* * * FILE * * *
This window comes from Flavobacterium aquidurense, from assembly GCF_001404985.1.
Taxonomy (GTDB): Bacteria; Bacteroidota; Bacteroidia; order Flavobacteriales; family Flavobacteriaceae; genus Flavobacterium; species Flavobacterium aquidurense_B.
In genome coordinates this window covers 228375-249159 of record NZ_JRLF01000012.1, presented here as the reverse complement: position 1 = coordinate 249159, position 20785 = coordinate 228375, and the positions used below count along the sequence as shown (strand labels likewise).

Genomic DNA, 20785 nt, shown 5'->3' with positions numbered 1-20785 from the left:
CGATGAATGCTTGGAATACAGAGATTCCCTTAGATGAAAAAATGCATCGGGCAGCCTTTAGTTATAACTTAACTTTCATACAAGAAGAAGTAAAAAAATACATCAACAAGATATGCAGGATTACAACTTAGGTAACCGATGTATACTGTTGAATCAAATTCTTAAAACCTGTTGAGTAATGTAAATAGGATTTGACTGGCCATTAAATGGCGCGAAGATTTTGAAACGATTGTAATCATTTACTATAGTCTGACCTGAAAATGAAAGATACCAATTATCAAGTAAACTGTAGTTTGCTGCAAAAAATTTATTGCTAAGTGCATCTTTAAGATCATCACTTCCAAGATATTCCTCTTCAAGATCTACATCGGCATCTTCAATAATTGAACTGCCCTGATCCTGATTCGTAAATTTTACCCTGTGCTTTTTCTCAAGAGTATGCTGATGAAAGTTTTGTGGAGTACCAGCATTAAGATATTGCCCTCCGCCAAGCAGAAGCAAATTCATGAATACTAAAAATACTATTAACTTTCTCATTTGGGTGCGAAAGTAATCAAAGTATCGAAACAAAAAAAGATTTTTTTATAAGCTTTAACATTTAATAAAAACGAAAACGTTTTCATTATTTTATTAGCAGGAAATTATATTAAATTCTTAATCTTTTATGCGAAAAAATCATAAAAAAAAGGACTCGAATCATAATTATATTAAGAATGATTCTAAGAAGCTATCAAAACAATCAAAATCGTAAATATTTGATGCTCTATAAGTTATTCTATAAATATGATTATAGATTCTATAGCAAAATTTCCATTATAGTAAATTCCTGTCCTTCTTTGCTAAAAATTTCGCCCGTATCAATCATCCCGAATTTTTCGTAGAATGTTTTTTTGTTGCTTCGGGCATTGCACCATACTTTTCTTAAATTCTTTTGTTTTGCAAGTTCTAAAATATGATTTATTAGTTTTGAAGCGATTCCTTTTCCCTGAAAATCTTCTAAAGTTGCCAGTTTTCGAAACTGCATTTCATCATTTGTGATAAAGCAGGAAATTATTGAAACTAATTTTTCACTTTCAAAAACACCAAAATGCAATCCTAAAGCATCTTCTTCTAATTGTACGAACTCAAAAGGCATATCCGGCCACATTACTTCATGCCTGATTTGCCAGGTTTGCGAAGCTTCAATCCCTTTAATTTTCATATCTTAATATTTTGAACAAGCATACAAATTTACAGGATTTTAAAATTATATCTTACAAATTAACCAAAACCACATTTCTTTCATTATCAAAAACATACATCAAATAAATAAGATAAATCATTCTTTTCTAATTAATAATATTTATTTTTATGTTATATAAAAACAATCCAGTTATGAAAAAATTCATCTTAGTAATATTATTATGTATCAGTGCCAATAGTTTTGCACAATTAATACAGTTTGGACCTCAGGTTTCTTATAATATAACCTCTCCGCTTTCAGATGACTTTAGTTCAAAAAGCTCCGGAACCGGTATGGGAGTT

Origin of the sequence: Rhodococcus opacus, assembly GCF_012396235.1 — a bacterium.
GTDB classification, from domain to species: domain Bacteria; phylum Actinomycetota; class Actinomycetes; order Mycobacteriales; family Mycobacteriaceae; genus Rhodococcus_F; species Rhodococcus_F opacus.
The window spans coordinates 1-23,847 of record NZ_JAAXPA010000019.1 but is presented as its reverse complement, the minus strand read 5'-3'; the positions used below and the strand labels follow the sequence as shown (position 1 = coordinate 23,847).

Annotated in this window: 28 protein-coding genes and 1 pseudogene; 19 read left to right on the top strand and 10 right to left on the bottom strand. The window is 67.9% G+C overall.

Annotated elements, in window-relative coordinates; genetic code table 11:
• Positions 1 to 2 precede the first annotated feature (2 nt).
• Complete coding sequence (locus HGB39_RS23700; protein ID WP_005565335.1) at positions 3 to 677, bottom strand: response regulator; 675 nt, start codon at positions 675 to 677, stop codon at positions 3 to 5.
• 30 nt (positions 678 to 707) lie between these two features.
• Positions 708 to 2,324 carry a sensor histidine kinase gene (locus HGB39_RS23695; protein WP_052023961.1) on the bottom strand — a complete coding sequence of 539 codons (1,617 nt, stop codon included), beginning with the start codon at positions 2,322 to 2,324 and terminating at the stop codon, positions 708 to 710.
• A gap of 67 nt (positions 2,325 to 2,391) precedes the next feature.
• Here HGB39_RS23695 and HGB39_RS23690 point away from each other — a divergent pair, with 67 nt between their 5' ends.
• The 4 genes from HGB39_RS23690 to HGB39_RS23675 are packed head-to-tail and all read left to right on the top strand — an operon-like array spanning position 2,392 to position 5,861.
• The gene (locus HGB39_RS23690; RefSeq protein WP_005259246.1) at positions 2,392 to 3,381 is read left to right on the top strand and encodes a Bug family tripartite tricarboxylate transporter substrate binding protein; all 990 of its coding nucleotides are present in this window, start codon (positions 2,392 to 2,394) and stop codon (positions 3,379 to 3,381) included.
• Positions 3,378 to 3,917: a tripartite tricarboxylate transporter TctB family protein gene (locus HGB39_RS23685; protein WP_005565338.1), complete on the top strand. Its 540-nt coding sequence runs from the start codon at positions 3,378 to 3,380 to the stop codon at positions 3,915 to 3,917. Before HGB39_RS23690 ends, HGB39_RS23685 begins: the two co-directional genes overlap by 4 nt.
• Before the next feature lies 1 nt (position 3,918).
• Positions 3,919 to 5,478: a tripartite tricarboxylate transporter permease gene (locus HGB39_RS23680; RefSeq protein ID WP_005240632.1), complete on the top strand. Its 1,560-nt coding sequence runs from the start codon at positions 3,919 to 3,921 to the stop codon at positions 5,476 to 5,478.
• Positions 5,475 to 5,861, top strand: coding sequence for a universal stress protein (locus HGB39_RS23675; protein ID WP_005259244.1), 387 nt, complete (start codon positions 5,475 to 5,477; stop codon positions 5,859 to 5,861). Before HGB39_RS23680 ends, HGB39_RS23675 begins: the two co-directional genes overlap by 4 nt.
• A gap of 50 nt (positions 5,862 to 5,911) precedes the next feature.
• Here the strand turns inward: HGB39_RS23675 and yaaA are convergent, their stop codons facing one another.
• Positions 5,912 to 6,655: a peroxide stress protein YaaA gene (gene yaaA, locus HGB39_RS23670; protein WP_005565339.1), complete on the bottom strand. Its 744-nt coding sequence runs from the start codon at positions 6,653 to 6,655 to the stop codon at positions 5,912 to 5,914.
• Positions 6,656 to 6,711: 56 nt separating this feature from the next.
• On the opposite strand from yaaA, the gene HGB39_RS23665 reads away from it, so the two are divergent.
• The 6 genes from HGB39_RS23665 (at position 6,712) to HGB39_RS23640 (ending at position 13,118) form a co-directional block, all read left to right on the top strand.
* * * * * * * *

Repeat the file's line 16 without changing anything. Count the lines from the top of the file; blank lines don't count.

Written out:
• Here HGB39_RS23695 and HGB39_RS23690 point away from each other — a divergent pair, with 67 nt between their 5' ends.